Recreational marijuana could cause chaos in New Jersey if lawmakers don’t work together, three companies face some serious fines for demanding extra documents from foreign workers, and a lesson from the NFL after COVID-19 causes huge problems. It’s all in today’s EBI Screening News Update.
If you are a football fan, you know what a toll COVID-19 is taking on the season. Some teams, like the Baltimore Ravens, have faced huge outbreaks. As of this writing, 12 players and 8 staffers, have tested positive for the virus.
The Denver Broncos lost their quarterback, Jeff Driskel, after he tested positive. Then, the league banned the team’s three remaining quarterbacks because they had close contact with Driskel.
According to an article in the Athletic, the quarterbacks spent extensive time together, they didn’t wear their masks, or their tracking devices. But it seems the last straw was the fact that the players were less than forthcoming when the NFL tried to conduct its contact tracing. Because of that, they played the Saints without a single quarterback on the field, and it didn’t turn out well for the Broncos.
There are several COVID-19 lessons here, but the one that stands out the most is that contact tracing is only as good as the people involved are willing to make it. When you refuse to wear employer supplied tracking devices or hold back information during contact tracing interviews, it sets your entire team back – whether you are on the field or in the office.
If you would like information about creating your own contact tracing program visit EBI Workplace Health and Safety.
Last month, voters in New Jersey decided they wanted to amend their state constitution to legalize recreational marijuana for everyone over the age of 21. That amendment is supposed to take effect on January 1st, but the actual details of how things are going to work have not been hammered out yet.
Before the January start date, state lawmakers still need to figure out everything from how many growers and distributors will be allowed, how they will be licensed, and how to distribute the tax revenue. And the process has not been easy. With less than a month to go, the state Assembly and Senate are still very far apart on many of these issues.
There is also a standoff when it comes to decriminalizing the drug. The Senate added an amendment to the current bill that also downgrades penalties for other drugs, like psychedelic mushrooms. The Assembly is refusing to vote on it because of the controversial provision. Both chambers must pass identical bills and get them to Governor Phil Murphy’s desk. If they don’t, there is concern there will be chaos when the amendment takes effect on New Year’s Day.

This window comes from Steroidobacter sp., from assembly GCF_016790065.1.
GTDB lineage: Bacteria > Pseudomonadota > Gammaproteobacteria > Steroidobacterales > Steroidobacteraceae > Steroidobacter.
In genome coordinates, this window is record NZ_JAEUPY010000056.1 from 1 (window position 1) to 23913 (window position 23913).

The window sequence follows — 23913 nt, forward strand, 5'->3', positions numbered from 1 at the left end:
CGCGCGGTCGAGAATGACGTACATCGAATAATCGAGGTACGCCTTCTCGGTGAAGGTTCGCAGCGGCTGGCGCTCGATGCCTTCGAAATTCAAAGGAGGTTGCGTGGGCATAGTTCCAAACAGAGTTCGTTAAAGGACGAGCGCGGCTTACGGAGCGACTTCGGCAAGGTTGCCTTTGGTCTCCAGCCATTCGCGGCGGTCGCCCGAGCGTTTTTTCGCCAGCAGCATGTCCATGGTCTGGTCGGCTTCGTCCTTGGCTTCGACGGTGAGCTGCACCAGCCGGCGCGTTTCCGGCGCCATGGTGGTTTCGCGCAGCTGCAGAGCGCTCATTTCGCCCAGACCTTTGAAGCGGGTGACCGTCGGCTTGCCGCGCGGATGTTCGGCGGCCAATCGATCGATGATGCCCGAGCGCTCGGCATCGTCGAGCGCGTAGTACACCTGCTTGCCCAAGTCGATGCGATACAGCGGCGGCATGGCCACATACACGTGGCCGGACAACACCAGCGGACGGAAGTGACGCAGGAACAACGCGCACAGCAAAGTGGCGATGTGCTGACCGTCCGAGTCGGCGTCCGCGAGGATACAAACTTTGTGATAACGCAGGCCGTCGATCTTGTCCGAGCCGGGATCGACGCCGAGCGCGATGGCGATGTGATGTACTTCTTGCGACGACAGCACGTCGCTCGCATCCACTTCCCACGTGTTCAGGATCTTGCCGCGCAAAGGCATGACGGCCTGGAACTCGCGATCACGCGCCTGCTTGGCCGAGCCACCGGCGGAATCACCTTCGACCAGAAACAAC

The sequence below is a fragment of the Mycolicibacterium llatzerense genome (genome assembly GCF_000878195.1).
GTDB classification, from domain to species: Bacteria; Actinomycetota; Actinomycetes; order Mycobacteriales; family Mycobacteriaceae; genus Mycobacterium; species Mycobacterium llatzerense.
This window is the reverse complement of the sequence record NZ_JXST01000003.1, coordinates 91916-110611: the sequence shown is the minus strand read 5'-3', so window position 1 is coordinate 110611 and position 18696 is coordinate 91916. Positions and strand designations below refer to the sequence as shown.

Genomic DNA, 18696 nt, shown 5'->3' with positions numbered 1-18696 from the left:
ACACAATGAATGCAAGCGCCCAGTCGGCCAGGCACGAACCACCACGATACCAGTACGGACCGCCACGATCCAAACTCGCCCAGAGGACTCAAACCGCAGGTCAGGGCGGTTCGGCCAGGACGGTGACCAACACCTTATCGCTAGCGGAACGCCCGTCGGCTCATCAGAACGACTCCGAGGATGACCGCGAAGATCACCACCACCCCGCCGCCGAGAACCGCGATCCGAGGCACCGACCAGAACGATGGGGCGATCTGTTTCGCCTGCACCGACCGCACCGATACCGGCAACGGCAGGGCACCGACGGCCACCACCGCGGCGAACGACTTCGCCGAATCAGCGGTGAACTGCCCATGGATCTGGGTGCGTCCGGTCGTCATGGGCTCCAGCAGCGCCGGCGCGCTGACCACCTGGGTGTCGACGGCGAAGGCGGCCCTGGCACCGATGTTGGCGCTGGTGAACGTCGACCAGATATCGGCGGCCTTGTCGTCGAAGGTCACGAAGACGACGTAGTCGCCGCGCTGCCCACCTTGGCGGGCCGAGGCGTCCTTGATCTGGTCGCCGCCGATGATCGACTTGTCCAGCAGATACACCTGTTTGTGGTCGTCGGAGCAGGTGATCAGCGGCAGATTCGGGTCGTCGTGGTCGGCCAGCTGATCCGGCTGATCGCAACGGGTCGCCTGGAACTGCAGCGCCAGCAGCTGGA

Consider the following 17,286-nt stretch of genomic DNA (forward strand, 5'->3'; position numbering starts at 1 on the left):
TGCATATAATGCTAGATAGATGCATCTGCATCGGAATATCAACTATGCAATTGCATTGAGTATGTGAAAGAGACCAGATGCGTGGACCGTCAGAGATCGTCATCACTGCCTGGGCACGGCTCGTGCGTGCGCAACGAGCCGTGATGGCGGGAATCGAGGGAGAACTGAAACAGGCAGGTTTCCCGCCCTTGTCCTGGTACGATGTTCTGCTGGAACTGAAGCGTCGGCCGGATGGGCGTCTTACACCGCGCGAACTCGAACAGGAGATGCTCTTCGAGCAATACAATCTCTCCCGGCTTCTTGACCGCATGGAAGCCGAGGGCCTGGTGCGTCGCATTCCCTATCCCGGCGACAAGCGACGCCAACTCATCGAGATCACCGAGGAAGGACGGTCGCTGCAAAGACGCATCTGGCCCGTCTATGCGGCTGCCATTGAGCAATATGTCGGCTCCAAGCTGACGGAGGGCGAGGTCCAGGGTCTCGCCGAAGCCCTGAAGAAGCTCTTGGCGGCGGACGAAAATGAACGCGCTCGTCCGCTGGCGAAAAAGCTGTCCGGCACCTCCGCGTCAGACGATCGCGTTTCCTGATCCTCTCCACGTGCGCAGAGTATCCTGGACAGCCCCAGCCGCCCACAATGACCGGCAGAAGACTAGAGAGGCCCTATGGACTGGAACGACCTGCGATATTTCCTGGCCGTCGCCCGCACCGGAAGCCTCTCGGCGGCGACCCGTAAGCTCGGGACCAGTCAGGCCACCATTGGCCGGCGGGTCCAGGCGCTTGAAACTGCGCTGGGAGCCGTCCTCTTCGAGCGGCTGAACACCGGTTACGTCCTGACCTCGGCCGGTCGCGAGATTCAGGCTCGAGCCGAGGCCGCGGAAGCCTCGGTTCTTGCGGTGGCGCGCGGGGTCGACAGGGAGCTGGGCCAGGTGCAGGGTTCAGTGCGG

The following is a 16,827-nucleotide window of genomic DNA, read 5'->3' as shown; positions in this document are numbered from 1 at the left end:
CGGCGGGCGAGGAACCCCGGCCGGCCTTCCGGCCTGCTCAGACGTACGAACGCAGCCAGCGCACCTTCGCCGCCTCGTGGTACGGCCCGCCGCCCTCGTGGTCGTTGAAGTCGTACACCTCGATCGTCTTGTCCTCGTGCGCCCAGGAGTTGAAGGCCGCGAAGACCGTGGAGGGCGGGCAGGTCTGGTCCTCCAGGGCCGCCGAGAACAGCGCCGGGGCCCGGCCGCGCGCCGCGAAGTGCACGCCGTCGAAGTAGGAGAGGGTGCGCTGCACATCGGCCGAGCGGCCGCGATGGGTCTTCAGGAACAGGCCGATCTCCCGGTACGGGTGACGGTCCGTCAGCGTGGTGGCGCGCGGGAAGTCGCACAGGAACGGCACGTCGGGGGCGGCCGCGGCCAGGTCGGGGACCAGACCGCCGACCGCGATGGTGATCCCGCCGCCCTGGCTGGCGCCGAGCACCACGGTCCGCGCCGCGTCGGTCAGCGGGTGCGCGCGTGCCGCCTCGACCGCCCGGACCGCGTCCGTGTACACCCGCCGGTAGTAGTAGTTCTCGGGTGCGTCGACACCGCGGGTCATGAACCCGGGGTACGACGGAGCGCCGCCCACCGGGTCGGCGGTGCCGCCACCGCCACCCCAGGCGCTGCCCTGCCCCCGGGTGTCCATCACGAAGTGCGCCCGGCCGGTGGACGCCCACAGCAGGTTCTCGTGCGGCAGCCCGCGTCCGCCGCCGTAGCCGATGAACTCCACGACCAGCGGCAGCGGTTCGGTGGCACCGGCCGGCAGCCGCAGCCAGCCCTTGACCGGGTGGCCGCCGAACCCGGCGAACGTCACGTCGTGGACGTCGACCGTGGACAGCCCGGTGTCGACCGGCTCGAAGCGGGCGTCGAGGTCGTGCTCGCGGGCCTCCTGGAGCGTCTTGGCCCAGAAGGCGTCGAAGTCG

The Department of Justice has settled three cases against employers for discriminating against foreign workers while filling out their Form I-9s. A Texas logistics firm, the School Board of Palm Beach County, Florida, and a San Diego-based car rental company were all accused of demanding non-U.S. citizens produce documents above and beyond what is required by the Form I-9.
All of the employees involved produced documents that are listed as acceptable proof that they are authorized to work in the country, but the employers demanded more. The Immigration and Nationality Act (INA) prohibits any employer from making such requests.
In each case, the DOJ levied hefty fines and required the employers to pay those who lost work. The companies must also retrain their HR teams, so this doesn’t happen again.
Jennifer Gladstone is a news anchor and journalist with more than 20 years of experience in front of the camera. She's worked in several markets, large and small, and has performed nearly every task needed in a newsroom. As EBI’s Screening News Editor, she keeps EBI’s customers and blog subscribers up to date on the latest screening news and legislative alerts affecting companies of all sizes.